I went out to a pawn show and I got me a violin. I said I’m not going to teach myself to read. I just wanted to play. Every time I’d make a sound I’d put a notch on the violin. I learned every sound that was possible to make. Then I taught myself to read on the violin. But I never could read the way I play because I play left-handed. So when I wrote for the violin, guys from the philharmonic would say, “Oh, you can’t play this. This is not for the violin.” So I took my violin out and played it for him and he got up and walked out on me. From then on I kept playing the violin and the trumpet because I figured if guys were going to laugh at me, I didn’t want them to laugh because they figure I don’t know what I’m doing. I want them to laugh at me because of how fucked up they think this music sounds. I wasn’t learning the violin and trumpet because I was trying to change my class category, I was learning because I wanted to see how much I could do musically. So finally they started realizing that I did know what I was doing. [And, he noted, his acceptance had reached the point that he said he got calls from people seeking to play his “classical” music.”]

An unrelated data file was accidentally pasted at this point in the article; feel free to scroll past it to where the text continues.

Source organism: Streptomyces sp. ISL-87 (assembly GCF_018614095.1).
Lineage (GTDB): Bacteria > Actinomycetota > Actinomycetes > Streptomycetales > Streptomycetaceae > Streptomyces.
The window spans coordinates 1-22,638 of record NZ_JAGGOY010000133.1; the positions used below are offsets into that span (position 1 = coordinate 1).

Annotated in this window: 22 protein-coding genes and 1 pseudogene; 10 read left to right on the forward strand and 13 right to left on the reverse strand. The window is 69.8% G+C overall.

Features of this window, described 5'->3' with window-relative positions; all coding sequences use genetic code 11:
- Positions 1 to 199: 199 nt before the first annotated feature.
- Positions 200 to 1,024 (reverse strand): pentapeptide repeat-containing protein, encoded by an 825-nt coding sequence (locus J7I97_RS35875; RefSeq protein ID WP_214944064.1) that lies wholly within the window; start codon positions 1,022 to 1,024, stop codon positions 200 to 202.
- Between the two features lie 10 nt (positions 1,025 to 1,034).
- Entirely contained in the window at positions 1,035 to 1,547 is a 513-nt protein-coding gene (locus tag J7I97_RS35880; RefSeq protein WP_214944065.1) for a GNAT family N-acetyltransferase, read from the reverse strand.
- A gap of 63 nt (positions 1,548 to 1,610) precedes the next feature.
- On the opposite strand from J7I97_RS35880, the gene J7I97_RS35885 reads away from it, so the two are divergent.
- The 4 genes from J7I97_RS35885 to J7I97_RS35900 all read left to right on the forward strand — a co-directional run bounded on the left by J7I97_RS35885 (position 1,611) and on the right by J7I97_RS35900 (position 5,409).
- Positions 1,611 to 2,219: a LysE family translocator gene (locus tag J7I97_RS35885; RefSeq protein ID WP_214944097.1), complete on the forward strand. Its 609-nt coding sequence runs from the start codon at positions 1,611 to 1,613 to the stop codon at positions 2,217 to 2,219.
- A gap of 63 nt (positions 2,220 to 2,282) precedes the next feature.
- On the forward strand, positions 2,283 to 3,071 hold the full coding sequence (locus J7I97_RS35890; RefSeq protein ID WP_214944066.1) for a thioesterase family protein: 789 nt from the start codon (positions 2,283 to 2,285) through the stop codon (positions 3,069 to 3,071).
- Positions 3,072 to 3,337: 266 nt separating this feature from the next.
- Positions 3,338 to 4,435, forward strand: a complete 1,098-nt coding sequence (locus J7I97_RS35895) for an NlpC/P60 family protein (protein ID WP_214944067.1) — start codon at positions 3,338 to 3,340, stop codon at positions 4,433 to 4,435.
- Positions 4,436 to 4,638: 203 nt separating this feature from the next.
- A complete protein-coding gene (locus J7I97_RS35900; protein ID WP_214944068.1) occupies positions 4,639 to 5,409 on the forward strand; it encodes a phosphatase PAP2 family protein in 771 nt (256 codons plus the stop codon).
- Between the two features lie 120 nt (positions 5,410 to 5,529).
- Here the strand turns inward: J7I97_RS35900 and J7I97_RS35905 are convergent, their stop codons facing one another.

I’m writing a piece now called “Oldest Language.” I’m going to try to get two people out of each state in America and about a half-dozen non-tempered players from all over the world and try to make the tempered and non-tempered make a different kind of unison. [Ornette then began to talk about the ideas of prolific English composer and author Cyril Scott, 1879-1970), who wrote many books on a dismayingly wide variety of topics (including one titled “Constipation and Common Sense”). Ornette was particularly intrigued by Scott’s thoughts on the ancient origins of middle C.]